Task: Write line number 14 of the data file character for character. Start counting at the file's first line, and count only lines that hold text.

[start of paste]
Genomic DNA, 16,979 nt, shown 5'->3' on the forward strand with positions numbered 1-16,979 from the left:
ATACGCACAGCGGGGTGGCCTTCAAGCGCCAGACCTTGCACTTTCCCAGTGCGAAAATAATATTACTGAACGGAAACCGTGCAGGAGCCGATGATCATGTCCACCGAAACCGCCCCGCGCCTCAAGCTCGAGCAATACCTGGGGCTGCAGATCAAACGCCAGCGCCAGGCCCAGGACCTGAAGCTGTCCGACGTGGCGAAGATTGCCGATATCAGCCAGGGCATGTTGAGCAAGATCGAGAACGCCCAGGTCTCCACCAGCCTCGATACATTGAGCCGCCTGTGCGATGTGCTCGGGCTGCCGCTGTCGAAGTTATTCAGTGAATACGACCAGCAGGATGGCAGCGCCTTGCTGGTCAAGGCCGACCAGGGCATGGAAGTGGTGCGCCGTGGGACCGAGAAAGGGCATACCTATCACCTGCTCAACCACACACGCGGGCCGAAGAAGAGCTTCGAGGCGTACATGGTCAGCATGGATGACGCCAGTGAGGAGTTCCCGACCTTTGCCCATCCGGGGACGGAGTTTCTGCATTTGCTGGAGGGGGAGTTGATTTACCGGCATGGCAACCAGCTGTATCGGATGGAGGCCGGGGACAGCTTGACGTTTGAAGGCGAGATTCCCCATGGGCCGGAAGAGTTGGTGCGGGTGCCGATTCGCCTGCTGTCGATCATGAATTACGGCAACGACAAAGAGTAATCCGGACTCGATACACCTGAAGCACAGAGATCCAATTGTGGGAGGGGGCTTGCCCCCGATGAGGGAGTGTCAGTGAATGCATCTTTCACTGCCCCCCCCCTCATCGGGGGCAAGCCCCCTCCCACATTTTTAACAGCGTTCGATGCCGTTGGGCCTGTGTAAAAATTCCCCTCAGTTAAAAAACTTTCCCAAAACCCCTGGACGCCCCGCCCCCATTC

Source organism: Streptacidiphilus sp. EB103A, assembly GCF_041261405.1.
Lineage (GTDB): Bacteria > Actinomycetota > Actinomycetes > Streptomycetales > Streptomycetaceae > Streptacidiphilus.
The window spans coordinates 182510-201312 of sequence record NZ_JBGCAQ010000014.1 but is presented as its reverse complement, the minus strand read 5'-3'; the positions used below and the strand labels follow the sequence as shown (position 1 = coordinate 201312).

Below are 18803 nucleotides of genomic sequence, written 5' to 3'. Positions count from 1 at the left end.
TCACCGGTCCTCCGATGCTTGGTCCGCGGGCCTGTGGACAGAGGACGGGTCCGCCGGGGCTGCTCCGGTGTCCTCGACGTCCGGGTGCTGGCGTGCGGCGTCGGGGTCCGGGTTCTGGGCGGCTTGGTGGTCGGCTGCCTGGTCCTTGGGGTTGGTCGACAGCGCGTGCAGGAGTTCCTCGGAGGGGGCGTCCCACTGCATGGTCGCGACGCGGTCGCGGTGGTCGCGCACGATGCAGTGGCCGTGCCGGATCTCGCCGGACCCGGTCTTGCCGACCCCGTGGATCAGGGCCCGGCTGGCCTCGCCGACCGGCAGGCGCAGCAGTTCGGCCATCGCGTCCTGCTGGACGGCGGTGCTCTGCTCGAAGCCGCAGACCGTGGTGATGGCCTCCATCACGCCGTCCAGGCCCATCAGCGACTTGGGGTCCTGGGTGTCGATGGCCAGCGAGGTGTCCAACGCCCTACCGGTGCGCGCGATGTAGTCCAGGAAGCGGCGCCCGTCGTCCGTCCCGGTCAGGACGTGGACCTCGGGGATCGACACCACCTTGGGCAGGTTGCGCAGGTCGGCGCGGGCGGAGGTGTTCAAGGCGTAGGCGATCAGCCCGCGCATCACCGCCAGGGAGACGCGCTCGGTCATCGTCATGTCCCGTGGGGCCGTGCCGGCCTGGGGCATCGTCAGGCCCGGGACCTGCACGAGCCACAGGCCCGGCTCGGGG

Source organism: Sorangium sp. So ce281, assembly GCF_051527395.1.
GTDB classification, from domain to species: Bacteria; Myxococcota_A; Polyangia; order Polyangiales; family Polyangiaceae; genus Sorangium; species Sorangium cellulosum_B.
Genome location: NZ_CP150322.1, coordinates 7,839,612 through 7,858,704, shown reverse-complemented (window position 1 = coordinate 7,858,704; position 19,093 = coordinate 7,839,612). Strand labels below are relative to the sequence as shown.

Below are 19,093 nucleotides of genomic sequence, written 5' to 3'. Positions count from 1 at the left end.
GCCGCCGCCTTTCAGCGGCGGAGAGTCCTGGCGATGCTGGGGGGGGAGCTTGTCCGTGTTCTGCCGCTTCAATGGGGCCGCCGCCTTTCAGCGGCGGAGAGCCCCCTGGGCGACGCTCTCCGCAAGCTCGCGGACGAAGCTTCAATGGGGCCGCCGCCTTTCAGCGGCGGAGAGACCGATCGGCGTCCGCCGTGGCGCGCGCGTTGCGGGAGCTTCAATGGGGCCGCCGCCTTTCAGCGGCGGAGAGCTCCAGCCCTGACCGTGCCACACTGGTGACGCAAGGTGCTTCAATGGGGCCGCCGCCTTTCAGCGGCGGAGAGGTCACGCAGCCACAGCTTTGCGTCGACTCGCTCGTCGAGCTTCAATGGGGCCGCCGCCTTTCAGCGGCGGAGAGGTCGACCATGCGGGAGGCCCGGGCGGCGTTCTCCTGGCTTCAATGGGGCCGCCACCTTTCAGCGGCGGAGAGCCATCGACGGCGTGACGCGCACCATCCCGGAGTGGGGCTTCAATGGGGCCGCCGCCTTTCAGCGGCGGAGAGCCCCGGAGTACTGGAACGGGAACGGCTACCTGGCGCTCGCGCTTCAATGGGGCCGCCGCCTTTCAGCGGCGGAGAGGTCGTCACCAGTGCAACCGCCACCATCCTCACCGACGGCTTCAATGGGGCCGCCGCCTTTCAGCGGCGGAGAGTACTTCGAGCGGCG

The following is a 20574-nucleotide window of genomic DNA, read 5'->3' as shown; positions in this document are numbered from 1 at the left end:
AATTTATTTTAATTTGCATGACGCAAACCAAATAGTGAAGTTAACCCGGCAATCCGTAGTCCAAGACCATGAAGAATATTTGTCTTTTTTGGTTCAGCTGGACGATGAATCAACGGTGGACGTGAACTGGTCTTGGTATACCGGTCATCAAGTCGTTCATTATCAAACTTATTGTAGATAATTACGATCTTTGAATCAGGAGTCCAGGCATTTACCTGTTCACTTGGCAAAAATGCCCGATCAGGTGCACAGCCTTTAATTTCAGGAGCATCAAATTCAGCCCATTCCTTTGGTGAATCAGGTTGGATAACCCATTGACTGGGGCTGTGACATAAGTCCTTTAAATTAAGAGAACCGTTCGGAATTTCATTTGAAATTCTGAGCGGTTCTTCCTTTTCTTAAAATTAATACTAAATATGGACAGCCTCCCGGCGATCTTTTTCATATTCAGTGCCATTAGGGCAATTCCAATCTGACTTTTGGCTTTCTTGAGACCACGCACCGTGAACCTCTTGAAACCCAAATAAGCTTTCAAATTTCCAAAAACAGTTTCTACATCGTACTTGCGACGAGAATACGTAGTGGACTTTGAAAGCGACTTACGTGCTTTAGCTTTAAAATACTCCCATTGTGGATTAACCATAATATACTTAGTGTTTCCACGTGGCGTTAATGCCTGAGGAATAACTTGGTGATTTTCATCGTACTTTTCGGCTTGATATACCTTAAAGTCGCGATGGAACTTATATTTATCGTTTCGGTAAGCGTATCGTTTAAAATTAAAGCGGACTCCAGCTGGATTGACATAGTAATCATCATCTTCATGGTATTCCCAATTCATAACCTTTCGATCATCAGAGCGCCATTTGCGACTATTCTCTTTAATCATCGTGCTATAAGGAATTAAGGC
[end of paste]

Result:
AATTTATTTTAATTTGCATGACGCAAACCAAATAGTGAAGTTAACCCGGCAATCCGTAGTCCAAGACCATGAAGAATATTTGTCTTTTTTGGTTCAGCTGGACGATGAATCAACGGTGGACGTGAACTGGTCTTGGTATACCGGTCATCAAGTCGTTCATTATCAAACTTATTGTAGATAATTACGATCTTTGAATCAGGAGTCCAGGCATTTACCTGTTCACTTGGCAAAAATGCCCGATCAGGTGCACAGCCTTTAATTTCAGGAGCATCAAATTCAGCCCATTCCTTTGGTGAATCAGGTTGGATAACCCATTGACTGGGGCTGTGACATAAGTCCTTTAAATTAAGAGAACCGTTCGGAATTTCATTTGAAATTCTGAGCGGTTCTTCCTTTTCTTAAAATTAATACTAAATATGGACAGCCTCCCGGCGATCTTTTTCATATTCAGTGCCATTAGGGCAATTCCAATCTGACTTTTGGCTTTCTTGAGACCACGCACCGTGAACCTCTTGAAACCCAAATAAGCTTTCAAATTTCCAAAAACAGTTTCTACATCGTACTTGCGACGAGAATACGTAGTGGACTTTGAAAGCGACTTACGTGCTTTAGCTTTAAAATACTCCCATTGTGGATTAACCATAATATACTTAGTGTTTCCACGTGGCGTTAATGCCTGAGGAATAACTTGGTGATTTTCATCGTACTTTTCGGCTTGATATACCTTAAAGTCGCGATGGAACTTATATTTATCGTTTCGGTAAGCGTATCGTTTAAAATTAAAGCGGACTCCAGCTGGATTGACATAGTAATCATCATCTTCATGGTATTCCCAATTCATAACCTTTCGATCATCAGAGCGCCATTTGCGACTATTCTCTTTAATCATCGTGCTATAAGGAATTAAGGC